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A-T interview with FOH engineer Mo Russell

We caught up with Mo Russell—whose FOH experience includes Shadows Fall, Kitty, Hawthorne Heights, Poison the Well, and Damageplan—on a busy afternoon at 2006 Summer Sonic.


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We caught up with Mo Russell—whose FOH experience includes Shadows Fall, Kitty, Hawthorne Heights, Poison the Well, and Damageplan—on a busy afternoon at 2006 Summer Sonic.

Audio-Technica: How did you get in the business?

Mo Russell: I went to school [Full Sail] and had a friend who was a drum tech for Kitty, the metal all-girl group. In 2001, I ended up going out and doing monitors for them, and I’ve been out on the road ever since.

What has your experience been with Audio-Technica microphones?
Great. Easy, less EQing. I like them on both sides of the stage, whether I’m out front or on monitors. In particular the vocals. They just cut so well. I don’t have to touch them. Just turn it up, that’s all you have to do. I like that.

Another thing I really like about the Audio-Technica mics is that pretty much the entire line, you could put it on anything if you wanted to. They’re real versatile. I could use four different Audio-Technica mics on a snare drum and be happy with all of them. You know what I mean?

Any A-T microphones particularly stand out for you?
I love the AE4100 for vocals. It’s simple, I know, but I love it. I think it sounds great. And I love the AE2500 on guitars.

What do you like about it?
I like it because everybody uses the dynamic and the condenser on guitars, and with the AE2500 they’re perfectly phase-aligned. You never have to worry about phase, so your tone’s always right there and up front. I definitely like them.

Any other equipment that you work with that stands out?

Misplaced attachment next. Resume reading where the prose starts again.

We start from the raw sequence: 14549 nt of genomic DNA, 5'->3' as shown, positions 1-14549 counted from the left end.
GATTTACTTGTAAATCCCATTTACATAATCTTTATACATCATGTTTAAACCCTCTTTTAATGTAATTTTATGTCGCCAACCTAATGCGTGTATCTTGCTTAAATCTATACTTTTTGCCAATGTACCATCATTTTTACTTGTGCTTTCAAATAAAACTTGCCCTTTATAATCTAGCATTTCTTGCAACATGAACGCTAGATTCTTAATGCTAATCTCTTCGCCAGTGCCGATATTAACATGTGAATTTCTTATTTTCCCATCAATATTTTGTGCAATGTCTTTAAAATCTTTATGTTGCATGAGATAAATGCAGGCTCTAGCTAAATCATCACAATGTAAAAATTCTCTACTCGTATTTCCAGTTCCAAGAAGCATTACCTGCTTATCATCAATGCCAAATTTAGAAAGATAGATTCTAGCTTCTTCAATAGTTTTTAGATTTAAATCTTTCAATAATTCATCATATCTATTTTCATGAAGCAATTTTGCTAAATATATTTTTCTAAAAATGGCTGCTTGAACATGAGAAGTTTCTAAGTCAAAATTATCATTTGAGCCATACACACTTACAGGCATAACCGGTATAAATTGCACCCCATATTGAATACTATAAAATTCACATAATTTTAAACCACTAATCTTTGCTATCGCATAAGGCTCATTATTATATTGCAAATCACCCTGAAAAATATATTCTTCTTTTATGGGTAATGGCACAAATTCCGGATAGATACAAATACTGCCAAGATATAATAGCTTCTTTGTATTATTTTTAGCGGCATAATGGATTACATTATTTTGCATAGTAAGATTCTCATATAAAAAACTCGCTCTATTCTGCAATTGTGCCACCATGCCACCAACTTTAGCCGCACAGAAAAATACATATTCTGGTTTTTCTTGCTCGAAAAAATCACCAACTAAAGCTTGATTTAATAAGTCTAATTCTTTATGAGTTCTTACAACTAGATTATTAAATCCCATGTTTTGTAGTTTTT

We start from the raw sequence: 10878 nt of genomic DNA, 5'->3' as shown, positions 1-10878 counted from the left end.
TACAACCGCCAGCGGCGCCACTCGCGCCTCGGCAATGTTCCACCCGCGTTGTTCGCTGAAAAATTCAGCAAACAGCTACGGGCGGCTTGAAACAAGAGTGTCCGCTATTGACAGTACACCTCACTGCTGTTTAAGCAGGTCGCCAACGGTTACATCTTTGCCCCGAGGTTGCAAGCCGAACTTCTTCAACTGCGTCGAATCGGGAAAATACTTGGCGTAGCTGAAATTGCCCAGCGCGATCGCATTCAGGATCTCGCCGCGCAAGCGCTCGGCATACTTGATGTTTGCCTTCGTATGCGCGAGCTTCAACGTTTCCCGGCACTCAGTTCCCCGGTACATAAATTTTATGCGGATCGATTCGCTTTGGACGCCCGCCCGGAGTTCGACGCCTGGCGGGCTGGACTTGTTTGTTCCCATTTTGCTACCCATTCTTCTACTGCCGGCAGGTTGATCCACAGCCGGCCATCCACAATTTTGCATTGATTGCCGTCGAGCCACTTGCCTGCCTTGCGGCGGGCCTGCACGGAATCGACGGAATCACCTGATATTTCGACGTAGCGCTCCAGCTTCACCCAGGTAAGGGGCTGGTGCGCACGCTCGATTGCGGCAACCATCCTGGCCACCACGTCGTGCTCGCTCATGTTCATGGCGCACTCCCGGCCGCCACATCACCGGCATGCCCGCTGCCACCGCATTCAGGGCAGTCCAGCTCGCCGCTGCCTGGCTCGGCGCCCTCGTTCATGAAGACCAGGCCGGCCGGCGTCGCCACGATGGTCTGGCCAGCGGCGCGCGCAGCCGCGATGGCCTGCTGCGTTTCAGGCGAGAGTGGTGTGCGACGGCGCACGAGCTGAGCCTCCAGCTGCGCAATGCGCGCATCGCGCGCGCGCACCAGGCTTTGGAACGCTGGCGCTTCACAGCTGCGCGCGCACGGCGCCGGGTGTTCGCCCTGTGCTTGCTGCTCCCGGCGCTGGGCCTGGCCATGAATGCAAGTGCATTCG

I like the TC Electronics. Clair Brothers has always been really good—they’ve always taken great care of me. I love the TC effects units; the D-Two is definitely the delay for me. The M-One, you can do anything with it. If you’re stuck, you can have just one M-One and be all right, get through a show. I love the Empirical Distressor, I’d put it on every channel if I could.

What bands have you worked with?
Shadows Fall, Kitty, Hawthorne Heights, Poison the Well, Damageplan. That’s pretty much the big ones I’ve done.

One thing I like to do with my bands, I tell them, I just turn you up, I’m not going to fix you. I’m not going to bend over backwards trying to make something that’s not going to happen. I turn them up. That’s what I do. It’s up to them to have good tones and tune the drums right. Once you have that there, all I have to do is turn it up.

What’s your impression of Japan?
It’s real cool, I like it. I’ve hardly been here, but everybody’s super nice. It’s so organized, you know what I mean? The day was so easy; it could have been a total nightmare, because of how big the festival is and all the bands coming through. They had everything I’d emailed in advance, everything was right there ready and waiting. So it was easy.

It seems like you have had a good ride so far. Do you have any advice to someone starting out?
Just keep your ears and eyes open. Pay attention, and try to learn something from everyone. Everyone has something to offer—just figure out what it is and incorporate it into your style. Be there constantly and seeing what’s going on, what everybody’s doing. Pick up a little from this person and a little from that person.

There are a lot of engineers out there. The ones that succeed seem to be the most reasonable, level-headed, and easy to work with.
I try to be. You have to be flexible.

How did you get started in music?
When I was a kid I used to play drums. I went to a high school that didn’t have a music program, so I ended up picking up bass because I was tired of playing drums by myself. I was into Metallica, of course, listening to And Justice For All, and I’m wondering where’s the bass, I wanted to hear more bass. Well, who does that? Who’s in charge of making sure I can hear the bass? I saw Bob Rock and Randy Staub making the Blackout videos, [and I realized] that’s what I want to do—I want to be that guy. So I set out to do it, and here I am

What’s it like being on the road all the time? Does that get to you?
Yeah, it gets a little old for sure. Not being in one spot for more than two days. But it’s exciting. I’ve always wanted to travel and I’ve always loved music, and now I’m getting paid to do both those things, so I can’t really complain. You know what I mean? I’m very lucky. This is exactly what I want to do and I’m doing it. It’s awesome.